Gov. Brown says he can help solve state’s water crisis
TULARE -- Gov. Jerry Brown came to this town halfway between Fresno and Bakersfield on Wednesday to briefly tour the World Ag Expo and continue his unofficial reelection bid in the heart of Republican California.
The visit marked the governor’s second public swing through the Central Valley this year, and on Friday, he will join President Obama in Fresno to meet with agriculture leaders and discuss the state’s drought, which has become the latest source of partisan tension in Washington.
Water is increasingly dominating state politics too, as Brown, who is widely expected to seek a fourth and final term as governor this year, wrestles with the political fallout from the lack of rain and must decide how to move forward with plans for the state’s water future.
“When God doesn’t provide the water, it’s not here,” Brown said in brief remarks to reporters. Though he offered no new details, he expressed confidence in his political skill to deal with the situation: “If anybody can get it done, I can get it done and I’m working night and day to achieve it.”
The public portion of Brown’s visit was cut short by a traffic jam that had him running about an hour behind schedule. The expo attracted thousands of visitors from around the Central Valley.
At last, the governor appeared, but he was visibly hurried. After taking a few questions from reporters, Brown made a U-turn and moved on, offering no new specifics about his plans to ease the state’s water woes.
Brown has said he wants to build two massive tunnels to move billions of gallons of water from the northern half of the state to farmers in the center and cities in the south, but he’s been noncommittal about whether he’d like to see a bond measure on the November ballot to build more reservoirs and aquifers and help clean the state’s drinking water.
Asking voters to put billions of dollars more on the state credit card doesn’t square with Brown’s oft-repeated message of fiscal discipline, but as California faces some of the driest conditions in recorded history, it may be a better political alternative for the governor than being seen as turning a blind eye to the water woes in an election year.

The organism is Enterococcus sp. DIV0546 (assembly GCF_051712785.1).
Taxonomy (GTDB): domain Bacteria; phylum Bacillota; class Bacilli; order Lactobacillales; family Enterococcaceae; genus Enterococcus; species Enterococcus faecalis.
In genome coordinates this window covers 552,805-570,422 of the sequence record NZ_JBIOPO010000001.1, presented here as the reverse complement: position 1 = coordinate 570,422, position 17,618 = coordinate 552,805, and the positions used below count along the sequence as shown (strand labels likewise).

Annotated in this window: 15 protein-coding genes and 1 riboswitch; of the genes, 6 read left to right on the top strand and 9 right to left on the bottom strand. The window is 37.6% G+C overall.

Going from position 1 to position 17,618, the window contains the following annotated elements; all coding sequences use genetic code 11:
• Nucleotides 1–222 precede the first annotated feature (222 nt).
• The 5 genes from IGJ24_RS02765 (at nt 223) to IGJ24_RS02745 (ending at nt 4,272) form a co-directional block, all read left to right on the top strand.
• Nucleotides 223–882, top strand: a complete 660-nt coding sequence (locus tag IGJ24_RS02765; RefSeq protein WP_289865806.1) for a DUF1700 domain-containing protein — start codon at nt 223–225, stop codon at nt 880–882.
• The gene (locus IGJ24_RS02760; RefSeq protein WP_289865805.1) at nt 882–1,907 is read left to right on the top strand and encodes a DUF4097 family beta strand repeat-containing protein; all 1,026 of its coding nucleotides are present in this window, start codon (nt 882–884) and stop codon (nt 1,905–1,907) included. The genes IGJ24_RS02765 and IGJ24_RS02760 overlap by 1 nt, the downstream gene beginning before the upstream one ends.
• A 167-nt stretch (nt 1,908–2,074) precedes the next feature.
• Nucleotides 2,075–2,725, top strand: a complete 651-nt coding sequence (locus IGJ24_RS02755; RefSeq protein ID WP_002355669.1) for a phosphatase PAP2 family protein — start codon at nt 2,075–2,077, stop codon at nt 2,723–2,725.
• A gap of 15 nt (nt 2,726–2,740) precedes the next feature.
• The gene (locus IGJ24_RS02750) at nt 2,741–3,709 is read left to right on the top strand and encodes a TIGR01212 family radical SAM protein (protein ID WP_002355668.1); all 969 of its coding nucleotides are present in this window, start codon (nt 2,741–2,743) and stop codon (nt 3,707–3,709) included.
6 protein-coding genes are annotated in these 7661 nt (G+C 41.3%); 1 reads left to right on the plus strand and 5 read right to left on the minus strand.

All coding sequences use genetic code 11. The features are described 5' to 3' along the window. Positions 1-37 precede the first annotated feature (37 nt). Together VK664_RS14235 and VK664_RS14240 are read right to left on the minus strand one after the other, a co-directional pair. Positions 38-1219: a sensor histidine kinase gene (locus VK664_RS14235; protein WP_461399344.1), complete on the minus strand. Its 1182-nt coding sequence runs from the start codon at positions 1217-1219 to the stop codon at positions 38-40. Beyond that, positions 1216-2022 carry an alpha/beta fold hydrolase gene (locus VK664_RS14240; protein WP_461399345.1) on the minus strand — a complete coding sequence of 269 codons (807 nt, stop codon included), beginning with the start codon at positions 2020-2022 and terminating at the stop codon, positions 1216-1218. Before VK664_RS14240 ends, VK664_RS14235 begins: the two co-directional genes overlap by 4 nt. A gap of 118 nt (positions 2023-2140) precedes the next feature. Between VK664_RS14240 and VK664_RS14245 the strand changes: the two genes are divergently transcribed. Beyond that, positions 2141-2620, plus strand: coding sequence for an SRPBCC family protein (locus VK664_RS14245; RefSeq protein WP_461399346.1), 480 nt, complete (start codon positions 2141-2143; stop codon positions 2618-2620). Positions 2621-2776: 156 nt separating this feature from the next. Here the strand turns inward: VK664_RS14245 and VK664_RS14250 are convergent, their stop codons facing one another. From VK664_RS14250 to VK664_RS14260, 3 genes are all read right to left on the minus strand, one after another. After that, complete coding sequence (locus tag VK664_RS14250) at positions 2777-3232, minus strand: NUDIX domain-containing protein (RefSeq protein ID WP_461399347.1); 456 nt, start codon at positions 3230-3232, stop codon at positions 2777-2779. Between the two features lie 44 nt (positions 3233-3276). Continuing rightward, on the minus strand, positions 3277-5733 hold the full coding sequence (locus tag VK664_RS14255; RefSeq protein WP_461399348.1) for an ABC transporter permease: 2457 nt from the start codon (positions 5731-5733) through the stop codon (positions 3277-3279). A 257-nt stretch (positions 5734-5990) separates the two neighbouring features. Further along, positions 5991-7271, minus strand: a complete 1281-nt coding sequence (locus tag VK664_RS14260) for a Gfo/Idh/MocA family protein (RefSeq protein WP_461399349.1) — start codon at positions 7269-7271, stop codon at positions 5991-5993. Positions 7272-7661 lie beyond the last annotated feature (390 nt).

After agreeing to a bipartisan $11-billion bond proposal in 2009, state lawmakers have twice opted to delay a statewide vote on the water bond, fearing it would be rejected by voters as the state grappled with multibillion-dollar deficits. Many Sacramento politicians say they now want to renegotiate a pared-down version of the proposal to put before voters, but divisions remain over whether to do it this year or wait until 2016.
Regional and partisan divisions have further divided lawmakers, making a new water deal elusive. A reworked proposal would require a two-thirds vote in the Assembly and state Senate, and the governor’s public silence has added to the Capitol gridlock.
Without delving into specifics, Brown said his experience could help bridge the divide.
“We have to come to terms with the fact that ... people think very differently. There are lots of different conflicting ideas,” he said. “So as governor, I try to bring everybody together, and at this stage in my life, I think I’m going to be able to do that.”
Here in the agricultural heart of California, farmers are clamoring for help. Electronic billboards above the highway urge residents to conserve water. Homemade signs urging political leaders to help are nestled amid the thirsty nut and stone-fruit orchards, which are just beginning to show the first pink, white and purple blossoms of spring.
With Brown scheduled to join Obama in Fresno on Friday, he said he will urge Democrats and Republicans to provide the state some short-term relief.
“Washington is made up of two political parties and two houses. ...They like to fight and now they’re fighting,” he said, noting the conflicting drought proposals circulating in Congress. “But that doesn’t help farmers, and it doesn’t help California. It doesn’t help the country. So what I’m going to try to do is to find the middle path, and we’ll get the most done that is feasible under the Constitution and under the politics we have.”
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